Background We have previously used a magnetic resonance imaging (MRI) method to study gastric emptying of liquids. So far, however, it has not possible to assess solid gastric emptying with this technique.
Aims To validate scintigraphically MRI as a method for measuring emptying of a mixed solid/liquid meal.
Methods In eight healthy subjects, gastric emptying of a solid/liquid (SM) and a liquid meal (LM) of identical energy content and macronutrient composition was studied by scintigraphy and MRI for 120 minutes.
Results MRI and scintigraphy agreed with respect to emptying profiles (intraclass correlation coefficient (RI) SM: 0.988, RI, LM: 0.917), t1/2 (SMMRI: 129 (9), SMScinti: 123 (11) minutes, NS; LMMRI: 100 (7), LMScinti: 110 (8) minutes, NS) and AUC (SMMRI: 8999 (232), SMScinti: 8788 (277) min%, NS; LMMRI: 8819 (368), LMScinti: 8891 (321) min%, NS).
Conclusions MRI can be used to measure reliably gastric emptying not only of liquid but also of mixed solid/liquid meals in humans.
- magnetic resonance imaging
- gastric emptying
- solid meal
- liquid meal
- magnetic resonance imaging
- gadolinium tetraazacyclododecane tetraacetic acid
- area under the curve
- intraclass correlation coefficient
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A variety of methods, including scintigraphy,1 ,2ultrasonography,3 and intubation techniques,4have been used to assess gastric emptying in both the clinical and research settings. Each of these methods suffers from disadvantages, including exposure of the subjects to radiation during scintigraphy, difficulty in measuring proximal and distal gastric regions simultaneously by ultrasonography, and the possible disturbances of normal physiology induced by gastrointestinal intubation.
Recently, we have developed and validated a magnetic resonance imaging (MRI) technique to measure gastric emptying of liquid nutrient meals with a high image acquisition frequency,5 enabling us to monitor gastric emptying and motility simultaneously.6
Thus far, however, only the emptying of liquid meals has been studied with the MRI technique. For the evaluation of clinically relevant gastric emptying disorders, it is essential to be able to investigate the emptying of solids, particularly in conditions where emptying of the solid phase is disturbed, but emptying of the liquid phase is less affected or normal, as is frequently the case in patients with motility-like functional dyspepsia.7 ,8
Using scintigraphy as a gold standard, the aims of this study were to validate an MRI technique for measurement of the gastric emptying of a solid meal and to develop suitable solid and liquid test meals of identical macronutrient composition and energy content for use during MRI.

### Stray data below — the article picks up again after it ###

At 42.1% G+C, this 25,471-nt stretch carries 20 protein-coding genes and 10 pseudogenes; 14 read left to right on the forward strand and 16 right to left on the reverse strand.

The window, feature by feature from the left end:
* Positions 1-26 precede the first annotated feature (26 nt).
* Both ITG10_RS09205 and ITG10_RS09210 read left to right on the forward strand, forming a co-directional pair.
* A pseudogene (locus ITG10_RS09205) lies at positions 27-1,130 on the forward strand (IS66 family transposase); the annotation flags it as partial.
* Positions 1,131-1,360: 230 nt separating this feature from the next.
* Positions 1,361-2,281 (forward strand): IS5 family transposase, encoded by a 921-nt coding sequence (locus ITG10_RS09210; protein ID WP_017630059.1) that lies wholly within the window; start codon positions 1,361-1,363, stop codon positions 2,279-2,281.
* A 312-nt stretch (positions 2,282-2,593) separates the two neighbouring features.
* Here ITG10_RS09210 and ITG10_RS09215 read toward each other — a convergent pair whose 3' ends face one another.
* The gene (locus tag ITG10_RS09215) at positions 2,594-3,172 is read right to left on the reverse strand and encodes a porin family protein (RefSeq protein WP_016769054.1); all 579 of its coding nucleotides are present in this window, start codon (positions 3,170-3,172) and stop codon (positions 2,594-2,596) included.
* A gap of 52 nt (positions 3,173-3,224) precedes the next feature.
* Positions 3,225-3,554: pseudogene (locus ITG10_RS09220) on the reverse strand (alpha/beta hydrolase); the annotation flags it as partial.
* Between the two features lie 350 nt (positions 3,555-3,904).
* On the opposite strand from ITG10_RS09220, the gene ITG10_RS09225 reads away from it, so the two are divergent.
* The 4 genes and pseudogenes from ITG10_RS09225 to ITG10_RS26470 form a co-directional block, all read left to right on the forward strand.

Experiments were performed on eight healthy volunteers (four men and four women), aged 23–42 years. The subjects were non-smokers, of normal weight for height with a body mass index of 22.1 (1.4 SD), were not taking any regular medication, and had no history of gastrointestinal disease or abdominal surgery. All subjects gave informed written consent to take part in the study, which was carried out with the approval of the Ethics Committee of the Department of Internal Medicine at the University Hospital Zürich.
Each subject was studied on four occasions, separated by at least one week. Two test meals, a liquid, and a mixed solid/liquid meal (subsequently referred to as “solid meal”) were used. Gastric emptying of each meal was studied scintigraphically on one occasion and by MRI on another. The order of the test meals was randomised, but for technical reasons, the order of the different techniques could not be randomised. MRI studies were performed prior to scintigraphic studies, and all data were analysed following completion of the entire study.
Scintigraphic studies commenced at 9 00 am, following an overnight fast; MRI studies commenced at 1 00 pm, after a five hour fast. For logistic reasons (access to the machines), scintigraphic studies could only be carried out in the morning, whereas the MRI studies could only be performed in the afternoon.
Measurement of gastric emptying of either the solid or the liquid meal commenced immediately after ingestion of the meal and continued for two hours. All studies were standardised to be performed with the subjects in the supine position because of the requirements for positioning in the MRI machine.
The liquid test meal consisted of a mixture of enteral and parenteral feeding solutions (154 ml Carbospare (Abbott AG, Cham, Switzerland), 264 ml 10% Intralipid (Pharmacia AG, Dübendorf, Switzerland)), 10 g albumin, and 26 ml water.
The solid test meal was a pancake, prepared from 108 g eggs, 98 g potatoes, 44 g bacon, and 5 g butter, and was served with 200 ml water.
The test meals were of identical energy content (2.19 MJ), weight (455 g), and macronutrient composition (73% energy from fat, 12% from carbohydrates, 15% from protein).
ASSESSMENT OF GASTRIC EMPTYING
The liquid meal was labelled with 600 μM Gd-DOTA (gadolinium tetraazacyclododecane tetraacetic acid; Dotarem, Laboratoire Guerbet, Aulnay-sous-Bois, France) to obtain good contrast between the stomach contents and surrounding tissues. The solid meal gave satisfactory contrast without addition of Gd-DOTA (fig 1). After ingestion of one of the test meals, subjects were immediately placed in the MRI scanner (1.5 Tesla, Philips Gyroscan ACS NT, Philips Medical Systems, Best, The Netherlands), and a transverse scan (“volume scan”) was performed to assess intragastric volume. A multislice turbospin echo technique was used to acquire 28 slices (slice thickness: 7.5 mm) over 60 seconds (echo time (TE): 40 ms, repetition time (TR): 526 ms). The spatial resolution of these scans was 1.6 mm (field of view: 420 × 420 mm, scan matrix: 256 × 256 voxels). Volume scans were repeated at 15 minute intervals for the duration of the study.